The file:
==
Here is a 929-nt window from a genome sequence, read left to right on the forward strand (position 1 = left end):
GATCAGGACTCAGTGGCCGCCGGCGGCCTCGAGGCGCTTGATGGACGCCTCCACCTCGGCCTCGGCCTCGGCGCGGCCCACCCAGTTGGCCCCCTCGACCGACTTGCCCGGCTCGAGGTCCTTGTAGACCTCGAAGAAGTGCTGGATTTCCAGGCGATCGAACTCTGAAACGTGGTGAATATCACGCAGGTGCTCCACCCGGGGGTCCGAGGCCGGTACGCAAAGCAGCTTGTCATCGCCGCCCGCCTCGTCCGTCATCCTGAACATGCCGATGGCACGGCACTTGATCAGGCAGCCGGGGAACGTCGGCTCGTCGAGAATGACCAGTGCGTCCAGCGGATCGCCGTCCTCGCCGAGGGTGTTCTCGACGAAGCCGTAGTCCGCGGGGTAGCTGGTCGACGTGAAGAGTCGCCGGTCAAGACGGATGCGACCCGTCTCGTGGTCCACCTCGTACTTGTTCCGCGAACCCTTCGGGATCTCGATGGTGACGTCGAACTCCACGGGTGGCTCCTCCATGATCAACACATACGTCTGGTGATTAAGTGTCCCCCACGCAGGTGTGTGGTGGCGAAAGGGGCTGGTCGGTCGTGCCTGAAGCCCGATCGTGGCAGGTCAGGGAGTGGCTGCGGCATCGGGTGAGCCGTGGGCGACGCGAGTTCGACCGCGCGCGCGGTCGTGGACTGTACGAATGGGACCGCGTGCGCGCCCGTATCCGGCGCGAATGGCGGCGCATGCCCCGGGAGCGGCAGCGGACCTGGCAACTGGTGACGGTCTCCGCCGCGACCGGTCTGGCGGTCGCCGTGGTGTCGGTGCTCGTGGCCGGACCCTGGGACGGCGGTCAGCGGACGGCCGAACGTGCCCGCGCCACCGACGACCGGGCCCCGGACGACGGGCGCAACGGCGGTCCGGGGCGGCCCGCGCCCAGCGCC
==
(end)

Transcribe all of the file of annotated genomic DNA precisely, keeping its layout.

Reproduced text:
Here is a 929-nt window from a genome sequence, read left to right on the forward strand (position 1 = left end):
GATCAGGACTCAGTGGCCGCCGGCGGCCTCGAGGCGCTTGATGGACGCCTCCACCTCGGCCTCGGCCTCGGCGCGGCCCACCCAGTTGGCCCCCTCGACCGACTTGCCCGGCTCGAGGTCCTTGTAGACCTCGAAGAAGTGCTGGATTTCCAGGCGATCGAACTCTGAAACGTGGTGAATATCACGCAGGTGCTCCACCCGGGGGTCCGAGGCCGGTACGCAAAGCAGCTTGTCATCGCCGCCCGCCTCGTCCGTCATCCTGAACATGCCGATGGCACGGCACTTGATCAGGCAGCCGGGGAACGTCGGCTCGTCGAGAATGACCAGTGCGTCCAGCGGATCGCCGTCCTCGCCGAGGGTGTTCTCGACGAAGCCGTAGTCCGCGGGGTAGCTGGTCGACGTGAAGAGTCGCCGGTCAAGACGGATGCGACCCGTCTCGTGGTCCACCTCGTACTTGTTCCGCGAACCCTTCGGGATCTCGATGGTGACGTCGAACTCCACGGGTGGCTCCTCCATGATCAACACATACGTCTGGTGATTAAGTGTCCCCCACGCAGGTGTGTGGTGGCGAAAGGGGCTGGTCGGTCGTGCCTGAAGCCCGATCGTGGCAGGTCAGGGAGTGGCTGCGGCATCGGGTGAGCCGTGGGCGACGCGAGTTCGACCGCGCGCGCGGTCGTGGACTGTACGAATGGGACCGCGTGCGCGCCCGTATCCGGCGCGAATGGCGGCGCATGCCCCGGGAGCGGCAGCGGACCTGGCAACTGGTGACGGTCTCCGCCGCGACCGGTCTGGCGGTCGCCGTGGTGTCGGTGCTCGTGGCCGGACCCTGGGACGGCGGTCAGCGGACGGCCGAACGTGCCCGCGCCACCGACGACCGGGCCCCGGACGACGGGCGCAACGGCGGTCCGGGGCGGCCCGCGCCCAGCGCC